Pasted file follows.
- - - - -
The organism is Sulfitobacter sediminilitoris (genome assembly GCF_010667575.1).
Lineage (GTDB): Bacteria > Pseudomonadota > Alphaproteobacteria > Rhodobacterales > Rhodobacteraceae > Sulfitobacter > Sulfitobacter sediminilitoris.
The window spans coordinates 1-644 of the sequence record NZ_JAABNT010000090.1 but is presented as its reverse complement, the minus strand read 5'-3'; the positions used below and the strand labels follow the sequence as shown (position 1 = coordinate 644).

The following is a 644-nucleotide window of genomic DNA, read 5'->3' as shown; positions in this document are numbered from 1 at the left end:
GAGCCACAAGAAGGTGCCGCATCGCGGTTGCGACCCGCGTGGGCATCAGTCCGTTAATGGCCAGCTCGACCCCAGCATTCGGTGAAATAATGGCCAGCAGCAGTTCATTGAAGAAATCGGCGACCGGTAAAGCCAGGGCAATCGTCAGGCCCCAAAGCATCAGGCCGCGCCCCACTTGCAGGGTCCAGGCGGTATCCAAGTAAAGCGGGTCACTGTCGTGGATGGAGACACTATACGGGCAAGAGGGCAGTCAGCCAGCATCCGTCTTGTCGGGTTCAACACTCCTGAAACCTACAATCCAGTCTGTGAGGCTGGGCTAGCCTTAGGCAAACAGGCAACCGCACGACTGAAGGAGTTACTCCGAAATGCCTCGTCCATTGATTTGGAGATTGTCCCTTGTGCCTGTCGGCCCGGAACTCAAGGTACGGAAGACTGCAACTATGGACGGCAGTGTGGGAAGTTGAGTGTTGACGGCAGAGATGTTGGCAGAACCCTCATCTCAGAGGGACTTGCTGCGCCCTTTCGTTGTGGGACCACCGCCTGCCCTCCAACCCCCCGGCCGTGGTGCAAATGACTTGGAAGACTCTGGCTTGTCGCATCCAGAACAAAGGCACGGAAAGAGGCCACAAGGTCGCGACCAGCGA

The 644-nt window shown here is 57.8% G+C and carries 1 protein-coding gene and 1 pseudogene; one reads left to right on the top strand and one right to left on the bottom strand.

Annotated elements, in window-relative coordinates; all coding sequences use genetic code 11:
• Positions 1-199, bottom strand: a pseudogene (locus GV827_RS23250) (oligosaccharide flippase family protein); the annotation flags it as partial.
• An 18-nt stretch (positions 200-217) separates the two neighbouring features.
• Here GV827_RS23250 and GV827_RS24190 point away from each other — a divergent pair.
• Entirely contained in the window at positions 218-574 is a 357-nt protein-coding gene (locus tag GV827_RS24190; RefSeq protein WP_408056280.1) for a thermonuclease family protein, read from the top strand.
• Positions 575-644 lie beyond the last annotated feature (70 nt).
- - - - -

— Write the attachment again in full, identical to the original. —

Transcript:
The organism is Sulfitobacter sediminilitoris (genome assembly GCF_010667575.1).
Lineage (GTDB): Bacteria > Pseudomonadota > Alphaproteobacteria > Rhodobacterales > Rhodobacteraceae > Sulfitobacter > Sulfitobacter sediminilitoris.
The window spans coordinates 1-644 of the sequence record NZ_JAABNT010000090.1 but is presented as its reverse complement, the minus strand read 5'-3'; the positions used below and the strand labels follow the sequence as shown (position 1 = coordinate 644).

The following is a 644-nucleotide window of genomic DNA, read 5'->3' as shown; positions in this document are numbered from 1 at the left end:
GAGCCACAAGAAGGTGCCGCATCGCGGTTGCGACCCGCGTGGGCATCAGTCCGTTAATGGCCAGCTCGACCCCAGCATTCGGTGAAATAATGGCCAGCAGCAGTTCATTGAAGAAATCGGCGACCGGTAAAGCCAGGGCAATCGTCAGGCCCCAAAGCATCAGGCCGCGCCCCACTTGCAGGGTCCAGGCGGTATCCAAGTAAAGCGGGTCACTGTCGTGGATGGAGACACTATACGGGCAAGAGGGCAGTCAGCCAGCATCCGTCTTGTCGGGTTCAACACTCCTGAAACCTACAATCCAGTCTGTGAGGCTGGGCTAGCCTTAGGCAAACAGGCAACCGCACGACTGAAGGAGTTACTCCGAAATGCCTCGTCCATTGATTTGGAGATTGTCCCTTGTGCCTGTCGGCCCGGAACTCAAGGTACGGAAGACTGCAACTATGGACGGCAGTGTGGGAAGTTGAGTGTTGACGGCAGAGATGTTGGCAGAACCCTCATCTCAGAGGGACTTGCTGCGCCCTTTCGTTGTGGGACCACCGCCTGCCCTCCAACCCCCCGGCCGTGGTGCAAATGACTTGGAAGACTCTGGCTTGTCGCATCCAGAACAAAGGCACGGAAAGAGGCCACAAGGTCGCGACCAGCGA

The 644-nt window shown here is 57.8% G+C and carries 1 protein-coding gene and 1 pseudogene; one reads left to right on the top strand and one right to left on the bottom strand.

Annotated elements, in window-relative coordinates; all coding sequences use genetic code 11:
• Positions 1-199, bottom strand: a pseudogene (locus GV827_RS23250) (oligosaccharide flippase family protein); the annotation flags it as partial.
• An 18-nt stretch (positions 200-217) separates the two neighbouring features.
• Here GV827_RS23250 and GV827_RS24190 point away from each other — a divergent pair.
• Entirely contained in the window at positions 218-574 is a 357-nt protein-coding gene (locus tag GV827_RS24190; RefSeq protein WP_408056280.1) for a thermonuclease family protein, read from the top strand.
• Positions 575-644 lie beyond the last annotated feature (70 nt).